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Updated August 31, 2012
Before flying in areas impacted by Tropical Storm Isaac, NBAA encourages operators to check FAA NOTAMs, obtain a current weather briefing, and contact FBOs or airport officials at their destination for the latest conditions.
Operators should realize that the National Hurricane Center (NHC) sends out forecasts based on the current and forecast location of the “eye” or center of these storms. It is important to remember that tropical storm force winds in excess of 34 knots and 39 mph can reach distances in excess of 150 miles from the center of the storms. Additional information regarding wind strength, probability and range of those winds can be found on the NHC page for a storm.
Operators should also be aware that one of the often overlooked dangers of tropical storms or hurricanes is the associated storm surge. This is important to remember when dealing with airports on coastlines that are at or near sea level. As an example, Key West is only 2 feet above sea level. A minimal storm surge of 3 feet puts their runway underwater. While most of these runways will drain quickly once the storm passes and the rains stop, it may take time to clean the runway(s) of all the debris, including fish, that has been deposited on airport surfaces. Storm surges are usually noted in the Public Advisory for each storm.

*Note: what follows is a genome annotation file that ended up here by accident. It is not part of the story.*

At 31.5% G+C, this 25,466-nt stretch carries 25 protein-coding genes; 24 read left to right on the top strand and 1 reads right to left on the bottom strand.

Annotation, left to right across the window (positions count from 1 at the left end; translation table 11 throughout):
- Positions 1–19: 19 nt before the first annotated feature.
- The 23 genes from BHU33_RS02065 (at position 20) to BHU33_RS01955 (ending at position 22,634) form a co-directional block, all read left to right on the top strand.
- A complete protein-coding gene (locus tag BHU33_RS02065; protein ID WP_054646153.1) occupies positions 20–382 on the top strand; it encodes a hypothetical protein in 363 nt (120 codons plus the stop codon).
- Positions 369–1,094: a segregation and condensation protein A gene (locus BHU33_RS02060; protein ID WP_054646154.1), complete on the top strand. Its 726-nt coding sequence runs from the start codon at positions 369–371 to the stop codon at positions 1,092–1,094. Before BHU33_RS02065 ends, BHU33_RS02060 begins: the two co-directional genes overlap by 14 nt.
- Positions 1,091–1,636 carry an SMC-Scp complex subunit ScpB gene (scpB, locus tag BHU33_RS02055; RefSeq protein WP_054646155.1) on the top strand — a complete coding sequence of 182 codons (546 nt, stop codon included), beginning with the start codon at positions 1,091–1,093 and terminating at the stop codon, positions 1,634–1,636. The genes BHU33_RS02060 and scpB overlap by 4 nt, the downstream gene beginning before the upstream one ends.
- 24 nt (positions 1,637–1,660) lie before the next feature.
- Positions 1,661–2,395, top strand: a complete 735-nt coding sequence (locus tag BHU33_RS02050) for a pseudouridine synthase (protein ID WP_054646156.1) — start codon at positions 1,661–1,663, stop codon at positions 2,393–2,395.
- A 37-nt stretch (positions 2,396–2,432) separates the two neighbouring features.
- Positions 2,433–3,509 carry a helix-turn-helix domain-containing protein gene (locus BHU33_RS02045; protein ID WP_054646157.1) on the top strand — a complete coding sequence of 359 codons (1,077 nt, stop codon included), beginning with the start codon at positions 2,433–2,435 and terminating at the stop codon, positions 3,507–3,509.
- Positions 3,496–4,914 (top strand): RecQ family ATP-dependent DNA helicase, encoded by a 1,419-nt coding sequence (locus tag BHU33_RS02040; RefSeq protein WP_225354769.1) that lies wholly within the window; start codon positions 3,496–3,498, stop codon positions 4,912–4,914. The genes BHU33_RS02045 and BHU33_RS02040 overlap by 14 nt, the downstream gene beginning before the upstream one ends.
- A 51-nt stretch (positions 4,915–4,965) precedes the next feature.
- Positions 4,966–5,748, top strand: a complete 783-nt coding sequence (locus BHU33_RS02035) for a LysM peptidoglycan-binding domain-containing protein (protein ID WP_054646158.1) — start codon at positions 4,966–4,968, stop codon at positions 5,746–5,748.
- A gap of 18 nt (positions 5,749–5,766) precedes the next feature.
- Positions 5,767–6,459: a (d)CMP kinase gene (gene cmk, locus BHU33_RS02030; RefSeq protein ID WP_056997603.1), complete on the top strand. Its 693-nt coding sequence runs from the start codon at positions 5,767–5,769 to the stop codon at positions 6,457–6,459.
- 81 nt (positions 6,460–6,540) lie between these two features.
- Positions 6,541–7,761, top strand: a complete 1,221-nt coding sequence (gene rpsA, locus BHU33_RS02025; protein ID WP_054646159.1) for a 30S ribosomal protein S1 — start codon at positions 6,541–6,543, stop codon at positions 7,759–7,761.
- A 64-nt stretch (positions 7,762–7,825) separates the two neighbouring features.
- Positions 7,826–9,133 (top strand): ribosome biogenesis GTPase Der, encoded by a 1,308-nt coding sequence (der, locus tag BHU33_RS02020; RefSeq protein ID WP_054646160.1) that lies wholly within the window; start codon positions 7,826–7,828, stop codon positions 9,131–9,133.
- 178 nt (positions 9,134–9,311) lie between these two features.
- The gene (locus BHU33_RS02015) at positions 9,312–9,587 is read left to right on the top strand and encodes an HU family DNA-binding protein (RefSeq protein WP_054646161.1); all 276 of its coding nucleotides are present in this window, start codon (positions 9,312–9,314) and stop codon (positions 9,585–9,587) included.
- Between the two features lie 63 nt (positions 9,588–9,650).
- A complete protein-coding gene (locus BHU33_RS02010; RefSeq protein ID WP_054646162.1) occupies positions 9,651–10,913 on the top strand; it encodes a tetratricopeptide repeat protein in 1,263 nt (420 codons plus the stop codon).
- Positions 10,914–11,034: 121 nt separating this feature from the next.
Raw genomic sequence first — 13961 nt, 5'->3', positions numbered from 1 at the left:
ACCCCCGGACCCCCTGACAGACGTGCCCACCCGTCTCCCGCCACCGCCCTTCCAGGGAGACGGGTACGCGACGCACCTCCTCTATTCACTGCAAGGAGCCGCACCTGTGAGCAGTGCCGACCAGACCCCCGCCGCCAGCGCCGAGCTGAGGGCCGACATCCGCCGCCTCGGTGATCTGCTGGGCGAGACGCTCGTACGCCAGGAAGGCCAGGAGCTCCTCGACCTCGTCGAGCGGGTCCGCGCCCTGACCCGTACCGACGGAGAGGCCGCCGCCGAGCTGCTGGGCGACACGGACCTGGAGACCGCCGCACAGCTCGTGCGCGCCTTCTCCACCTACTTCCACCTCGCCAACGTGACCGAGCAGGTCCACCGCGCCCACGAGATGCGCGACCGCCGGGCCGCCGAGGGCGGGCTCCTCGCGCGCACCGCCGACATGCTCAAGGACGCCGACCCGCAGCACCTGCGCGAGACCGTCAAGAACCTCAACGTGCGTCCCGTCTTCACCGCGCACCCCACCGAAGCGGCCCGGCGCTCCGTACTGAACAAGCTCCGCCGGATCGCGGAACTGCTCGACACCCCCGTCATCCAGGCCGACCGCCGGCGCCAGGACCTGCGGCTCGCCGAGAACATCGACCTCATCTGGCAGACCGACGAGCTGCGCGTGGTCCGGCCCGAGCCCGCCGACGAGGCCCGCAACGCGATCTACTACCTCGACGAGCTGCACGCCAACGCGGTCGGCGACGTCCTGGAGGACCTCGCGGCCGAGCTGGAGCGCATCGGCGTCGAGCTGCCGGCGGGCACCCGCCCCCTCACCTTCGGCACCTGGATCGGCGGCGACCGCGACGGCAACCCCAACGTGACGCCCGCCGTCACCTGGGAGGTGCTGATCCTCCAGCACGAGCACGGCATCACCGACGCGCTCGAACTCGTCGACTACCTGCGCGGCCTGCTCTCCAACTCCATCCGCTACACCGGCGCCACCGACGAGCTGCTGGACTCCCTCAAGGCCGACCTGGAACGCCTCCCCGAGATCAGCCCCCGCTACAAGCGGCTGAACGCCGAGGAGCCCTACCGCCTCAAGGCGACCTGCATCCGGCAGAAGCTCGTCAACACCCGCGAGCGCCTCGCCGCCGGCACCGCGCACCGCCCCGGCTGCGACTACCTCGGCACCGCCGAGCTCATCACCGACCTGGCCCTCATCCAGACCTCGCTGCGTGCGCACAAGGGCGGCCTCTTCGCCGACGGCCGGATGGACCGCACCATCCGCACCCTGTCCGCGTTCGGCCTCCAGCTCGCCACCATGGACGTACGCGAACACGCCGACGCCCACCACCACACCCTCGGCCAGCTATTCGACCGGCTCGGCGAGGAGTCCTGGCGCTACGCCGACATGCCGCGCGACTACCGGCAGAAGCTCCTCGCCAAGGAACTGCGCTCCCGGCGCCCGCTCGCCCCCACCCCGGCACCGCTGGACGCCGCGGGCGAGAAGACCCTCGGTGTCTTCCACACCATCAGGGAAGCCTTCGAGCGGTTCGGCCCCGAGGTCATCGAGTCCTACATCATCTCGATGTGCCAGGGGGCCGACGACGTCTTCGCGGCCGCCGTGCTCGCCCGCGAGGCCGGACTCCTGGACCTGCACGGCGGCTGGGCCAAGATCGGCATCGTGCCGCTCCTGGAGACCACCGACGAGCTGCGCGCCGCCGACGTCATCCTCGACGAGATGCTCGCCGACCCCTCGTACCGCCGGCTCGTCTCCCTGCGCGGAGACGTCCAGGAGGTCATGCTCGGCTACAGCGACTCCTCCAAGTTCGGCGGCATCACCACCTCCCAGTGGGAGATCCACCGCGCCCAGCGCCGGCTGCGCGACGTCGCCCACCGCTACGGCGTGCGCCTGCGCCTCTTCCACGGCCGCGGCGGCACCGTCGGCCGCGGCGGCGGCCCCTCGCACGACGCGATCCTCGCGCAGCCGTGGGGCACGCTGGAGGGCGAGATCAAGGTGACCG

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The National Hurricane Center has issued its last advisory for ISAAC. As a result, this will also be our last update. ISAAC continues to bring heavy flooding rains as it moves north through Louisiana and Arkansas throughout Friday before beginning to swing easterly through Missouri Saturday afternoon. The models have been a bit optimistic with ISAAC’s speed throughout this storm’s life so it’s possible that it would take even longer to make these moves. Maximum sustained winds are round 35 mph with gusts above that, but as previously mentioned the real danger now comes from the heavy rains and the slow moving storm.